More than half of UK workers believe they are monitored by their boss at work, research from the TUC claims.
The union said this could take a variety of forms, including monitoring internet use, tracking people’s locations and timing toilet breaks.
It said workers feared surveillance data was being used to set unfair targets and “take away autonomy”.
TUC boss Frances O’Grady said it threatened to “undermine morale”.
“Monitoring toilet breaks, tracking every movement and snooping on staff outside of working hours creates fear and distrust,” she said.
“New technologies should not be used to whittle away our right to privacy, even when we’re at work. Employers should discuss and agree workplace monitoring policies with their workforces – not impose them upon them.”
According to the research, the least acceptable forms of surveillance are:
- The use of facial recognition software and mood monitoring (76% against)
- The monitoring of social media accounts outside of work (69% against)
- The recording of a worker’s location on wearable or handheld devices (67% against)
- The monitoring of keyboard strokes (57% against)
However it found 70% of staff think workplace monitoring will become more common in the future. And only 38% said they felt able to challenge forms of surveillance that they felt uncomfortable with.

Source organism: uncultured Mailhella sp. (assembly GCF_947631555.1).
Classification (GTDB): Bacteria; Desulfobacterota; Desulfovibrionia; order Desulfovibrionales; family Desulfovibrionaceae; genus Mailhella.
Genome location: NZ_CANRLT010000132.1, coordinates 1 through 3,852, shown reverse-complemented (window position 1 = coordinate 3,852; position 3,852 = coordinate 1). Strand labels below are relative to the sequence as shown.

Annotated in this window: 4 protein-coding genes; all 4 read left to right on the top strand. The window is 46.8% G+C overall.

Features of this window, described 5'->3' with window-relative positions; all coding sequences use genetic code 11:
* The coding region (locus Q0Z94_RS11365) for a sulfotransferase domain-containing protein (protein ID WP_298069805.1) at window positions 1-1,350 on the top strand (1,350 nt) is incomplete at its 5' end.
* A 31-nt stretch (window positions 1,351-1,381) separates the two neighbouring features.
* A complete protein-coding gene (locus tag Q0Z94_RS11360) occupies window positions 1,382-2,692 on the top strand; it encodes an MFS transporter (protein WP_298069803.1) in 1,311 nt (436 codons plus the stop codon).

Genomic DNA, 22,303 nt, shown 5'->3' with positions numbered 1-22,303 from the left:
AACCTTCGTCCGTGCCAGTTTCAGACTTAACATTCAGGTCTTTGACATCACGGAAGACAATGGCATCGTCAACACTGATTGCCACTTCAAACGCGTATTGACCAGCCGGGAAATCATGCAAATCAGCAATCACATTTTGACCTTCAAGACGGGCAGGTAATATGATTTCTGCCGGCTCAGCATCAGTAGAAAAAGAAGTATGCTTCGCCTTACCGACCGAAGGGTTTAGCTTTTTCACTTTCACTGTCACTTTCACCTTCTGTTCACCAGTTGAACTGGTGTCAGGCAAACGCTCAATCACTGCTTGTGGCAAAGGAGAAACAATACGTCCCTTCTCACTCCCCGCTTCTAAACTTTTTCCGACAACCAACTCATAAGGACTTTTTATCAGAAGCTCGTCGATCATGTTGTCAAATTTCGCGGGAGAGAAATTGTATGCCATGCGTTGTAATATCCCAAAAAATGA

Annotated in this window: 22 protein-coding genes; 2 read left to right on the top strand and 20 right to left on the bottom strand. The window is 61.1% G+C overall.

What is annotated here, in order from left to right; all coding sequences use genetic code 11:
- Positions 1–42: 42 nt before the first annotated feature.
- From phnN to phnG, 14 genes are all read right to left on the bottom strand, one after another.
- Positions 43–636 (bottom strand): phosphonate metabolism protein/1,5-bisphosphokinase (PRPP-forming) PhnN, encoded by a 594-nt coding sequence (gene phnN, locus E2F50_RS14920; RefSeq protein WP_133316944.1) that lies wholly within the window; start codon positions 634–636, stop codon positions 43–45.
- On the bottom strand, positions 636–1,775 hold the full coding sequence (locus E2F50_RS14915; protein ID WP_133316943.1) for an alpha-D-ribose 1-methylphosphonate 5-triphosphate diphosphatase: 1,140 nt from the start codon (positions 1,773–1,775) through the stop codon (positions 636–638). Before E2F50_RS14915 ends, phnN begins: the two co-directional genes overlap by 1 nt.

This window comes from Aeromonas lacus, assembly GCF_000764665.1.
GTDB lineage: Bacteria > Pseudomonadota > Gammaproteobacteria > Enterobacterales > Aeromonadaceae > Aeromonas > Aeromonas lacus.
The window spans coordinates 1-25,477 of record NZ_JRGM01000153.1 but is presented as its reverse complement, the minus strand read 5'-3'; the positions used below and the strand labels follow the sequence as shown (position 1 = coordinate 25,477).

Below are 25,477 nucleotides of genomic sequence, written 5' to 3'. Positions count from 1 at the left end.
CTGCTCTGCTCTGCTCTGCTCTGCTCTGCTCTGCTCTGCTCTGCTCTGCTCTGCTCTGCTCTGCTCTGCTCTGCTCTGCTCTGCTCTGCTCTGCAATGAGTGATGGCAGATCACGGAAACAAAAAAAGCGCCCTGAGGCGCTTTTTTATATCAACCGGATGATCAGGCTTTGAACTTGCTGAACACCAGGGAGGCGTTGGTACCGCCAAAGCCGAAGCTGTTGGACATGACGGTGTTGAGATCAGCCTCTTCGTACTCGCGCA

In one case study provided by the TUC, HGV driver Trevor said the use of monitoring technology had become “a major cause of stress”.
He said in-cab cameras allowed his employers to “constantly monitor” driver behaviour, including how often they stopped for breaks and the routes they took.
“At first it was just a tracker system to let the employer see the vehicle’s location. That wasn’t a problem. But the company kept on stepping up the technology.”
In another example, Kirsty, security worker from Yorkshire said she had discovered colleagues were using CCTV to spy on staff at a supermarket .
The 18-year-old said she discovered colleagues had used a security camera to “zoom in” on a woman’s backside.
“She spoke to her manager about what had happened,” the TUC said. “But her manager wanted to avoid problems… and persuaded her not to put in a grievance.”